I sometimes feel bad about the fact that although I know organic and gluten-free is better and preservatives are bad and I know how to cook from scratch that I don’t always do it. Sometimes I let the budget dictate what kind of food I buy and my tired level of the day dictate whether my family will fend for themselves or get a preservative-filled meal.
Especially with Josiah’s sensory issues and Samuel’s upcoming due date, I feel bad that I didn’t make the decision to sacrifice everywhere I could and choose to stay home. I feel bad that I’m not choosing to home school my children and that there are days that they will see their teacher more than they do me. I feel bad if I don’t entertain Josiah enough in the evening because I feel like I’m leaving him to himself so I can selfishly relax and watch TV or sew diapers or clean.
There are times when (especially with the pregnancy) I lose my temper with my husband and Josiah. I am a loud person naturally so when I get upset, I yell. I feel terrible later, like Josiah will be scarred for life because I snapped at him because he wouldn’t hurry up and get his socks on.
I even feel bad about the fact that I’m not super girly. That I don’t care to wear jewelry and I have a ton of it that is just sitting there doing nothing. I feel bad that I don’t have any desire to shop at all the trendy places and wear cute sweaters and get excited about buying a ton of new clothes. I have cute clothes, but I’m also perfectly content with wearing jeans, flip flops and a t-shirt or casual top. The thing is, even though I buy the majority of our stuff second-hand, you’d never know unless I told you.
Other places that I know women tend to feel insecure is when they choose not to/can’t breastfeed. I’m thankful I was able to do that, but I know not everyone can or wants to. I felt bad because I had to have a c-section with Josiah and couldn’t do the one thing a woman is supposed to do. I felt bad after my miscarriages because my body wasn’t doing what it was supposed to.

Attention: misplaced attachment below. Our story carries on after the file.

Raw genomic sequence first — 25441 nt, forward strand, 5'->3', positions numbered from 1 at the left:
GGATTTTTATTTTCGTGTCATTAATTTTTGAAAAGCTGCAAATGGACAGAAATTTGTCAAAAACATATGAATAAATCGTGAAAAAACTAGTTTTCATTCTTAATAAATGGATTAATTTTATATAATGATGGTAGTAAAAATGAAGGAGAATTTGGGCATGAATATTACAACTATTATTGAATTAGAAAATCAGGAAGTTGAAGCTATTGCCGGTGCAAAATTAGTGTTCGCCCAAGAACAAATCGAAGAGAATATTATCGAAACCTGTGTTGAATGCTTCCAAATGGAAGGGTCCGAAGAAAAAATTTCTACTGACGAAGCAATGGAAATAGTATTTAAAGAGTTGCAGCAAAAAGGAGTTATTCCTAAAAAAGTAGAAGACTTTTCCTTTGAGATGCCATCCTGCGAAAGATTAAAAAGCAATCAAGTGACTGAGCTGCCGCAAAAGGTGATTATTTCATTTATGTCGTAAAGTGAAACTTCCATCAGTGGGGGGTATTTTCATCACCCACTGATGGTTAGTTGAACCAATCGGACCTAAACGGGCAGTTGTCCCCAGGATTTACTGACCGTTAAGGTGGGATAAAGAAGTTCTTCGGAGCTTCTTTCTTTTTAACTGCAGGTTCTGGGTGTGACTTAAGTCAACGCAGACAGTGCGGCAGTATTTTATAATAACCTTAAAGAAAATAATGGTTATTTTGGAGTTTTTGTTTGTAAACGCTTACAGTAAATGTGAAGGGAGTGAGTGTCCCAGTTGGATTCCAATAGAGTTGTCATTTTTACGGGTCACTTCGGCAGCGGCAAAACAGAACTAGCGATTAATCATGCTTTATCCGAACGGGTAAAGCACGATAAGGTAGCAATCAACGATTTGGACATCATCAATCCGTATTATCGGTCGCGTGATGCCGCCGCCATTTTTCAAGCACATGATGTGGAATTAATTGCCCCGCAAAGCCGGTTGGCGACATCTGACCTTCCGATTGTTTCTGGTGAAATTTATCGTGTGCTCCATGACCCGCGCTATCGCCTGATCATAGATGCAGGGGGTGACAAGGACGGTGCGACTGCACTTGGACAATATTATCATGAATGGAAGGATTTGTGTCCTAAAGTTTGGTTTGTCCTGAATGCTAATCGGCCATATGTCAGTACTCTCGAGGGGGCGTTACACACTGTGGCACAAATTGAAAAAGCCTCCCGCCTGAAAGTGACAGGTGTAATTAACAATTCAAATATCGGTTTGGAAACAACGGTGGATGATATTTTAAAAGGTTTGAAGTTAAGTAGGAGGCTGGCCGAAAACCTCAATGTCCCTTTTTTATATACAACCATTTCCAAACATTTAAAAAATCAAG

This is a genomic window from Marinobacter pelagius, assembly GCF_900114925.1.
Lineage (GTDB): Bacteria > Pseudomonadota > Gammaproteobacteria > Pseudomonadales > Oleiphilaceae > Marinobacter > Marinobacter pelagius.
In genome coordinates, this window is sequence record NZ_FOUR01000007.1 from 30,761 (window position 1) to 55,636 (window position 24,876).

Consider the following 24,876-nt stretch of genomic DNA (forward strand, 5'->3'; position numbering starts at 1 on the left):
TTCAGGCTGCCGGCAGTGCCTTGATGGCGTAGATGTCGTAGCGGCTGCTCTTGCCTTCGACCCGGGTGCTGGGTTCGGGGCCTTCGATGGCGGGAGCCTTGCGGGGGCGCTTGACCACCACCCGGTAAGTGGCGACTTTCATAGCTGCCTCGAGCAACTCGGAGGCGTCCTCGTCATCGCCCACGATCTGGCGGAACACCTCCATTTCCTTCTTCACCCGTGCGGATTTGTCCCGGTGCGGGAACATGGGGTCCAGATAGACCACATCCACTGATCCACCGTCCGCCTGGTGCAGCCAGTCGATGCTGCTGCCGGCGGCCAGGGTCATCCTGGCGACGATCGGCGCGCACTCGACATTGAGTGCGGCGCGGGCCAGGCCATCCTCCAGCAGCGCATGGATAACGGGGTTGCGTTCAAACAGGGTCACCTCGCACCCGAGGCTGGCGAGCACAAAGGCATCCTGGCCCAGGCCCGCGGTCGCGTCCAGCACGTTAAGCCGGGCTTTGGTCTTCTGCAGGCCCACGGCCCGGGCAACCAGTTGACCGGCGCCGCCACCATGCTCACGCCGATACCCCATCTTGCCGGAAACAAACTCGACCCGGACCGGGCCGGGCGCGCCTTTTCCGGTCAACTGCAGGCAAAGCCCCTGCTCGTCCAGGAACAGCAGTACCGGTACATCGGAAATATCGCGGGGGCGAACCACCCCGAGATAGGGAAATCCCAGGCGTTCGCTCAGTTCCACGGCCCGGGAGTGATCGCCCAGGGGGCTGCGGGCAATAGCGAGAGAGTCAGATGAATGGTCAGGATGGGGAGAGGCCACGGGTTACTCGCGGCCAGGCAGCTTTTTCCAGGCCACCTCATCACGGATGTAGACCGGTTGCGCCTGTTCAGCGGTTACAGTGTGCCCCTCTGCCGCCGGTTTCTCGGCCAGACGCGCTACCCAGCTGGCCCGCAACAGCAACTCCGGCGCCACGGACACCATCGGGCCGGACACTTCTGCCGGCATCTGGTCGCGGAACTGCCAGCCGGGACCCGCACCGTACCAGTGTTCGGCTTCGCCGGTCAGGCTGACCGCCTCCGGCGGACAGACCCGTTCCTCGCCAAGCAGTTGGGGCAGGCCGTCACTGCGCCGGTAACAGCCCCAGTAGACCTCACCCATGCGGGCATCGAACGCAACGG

This time around we’ve decided to use cloth diapers. Some women feel bad because they have chosen the convenience of disposable diapers and not chosen the economical and bum-friendly option.
The bottom line is, there will always be areas in our lives where we as women will feel insecure because we do things differently than ‘her’. Your insecurities may not be mine. You may have insecurities that I haven’t even thought of. The thing is, none of the above choices are right or wrong. A woman is not wrong whether she chooses to stay home or work, breast feed or bottle feed.
God created us all different and we have different convictions and different opinions about different things. That doesn’t make us wrong, it makes us different. Some women do put other women down for their decisions about some of the above issues, some women make themselves feel bad because of something another woman does without that woman even knowing it.
We have to stop.
We have to allow God to lead our lives where He wants it to go, not where we think the status quo says to go or where the woman next door goes. I’ve prayed often about homeschooling and asked God if He really wanted me to do that to help pave the way. Instead, He opened the door for me to get a good job and for Josiah to get into a good school.
When we use this impossible to live up to measuring stick to gauge our lives instead of gauging our lives on what God wants, we are falling into the trap of listening to the lies of the devil. Of course the devil wants me to think I’m a terrible housekeeper. Of course he wants me to think I’m a failure as a mom. He wants to tear me down. God on the other hand wants to build me up because I am the child of the one True King.
I may not be a great housekeeper and I’m not a perfect mother, but I am praying my way through life and God has called me to be me. And like Francesca Batestelli said, I want to be free to be me, but in order to do that I must release myself to do so.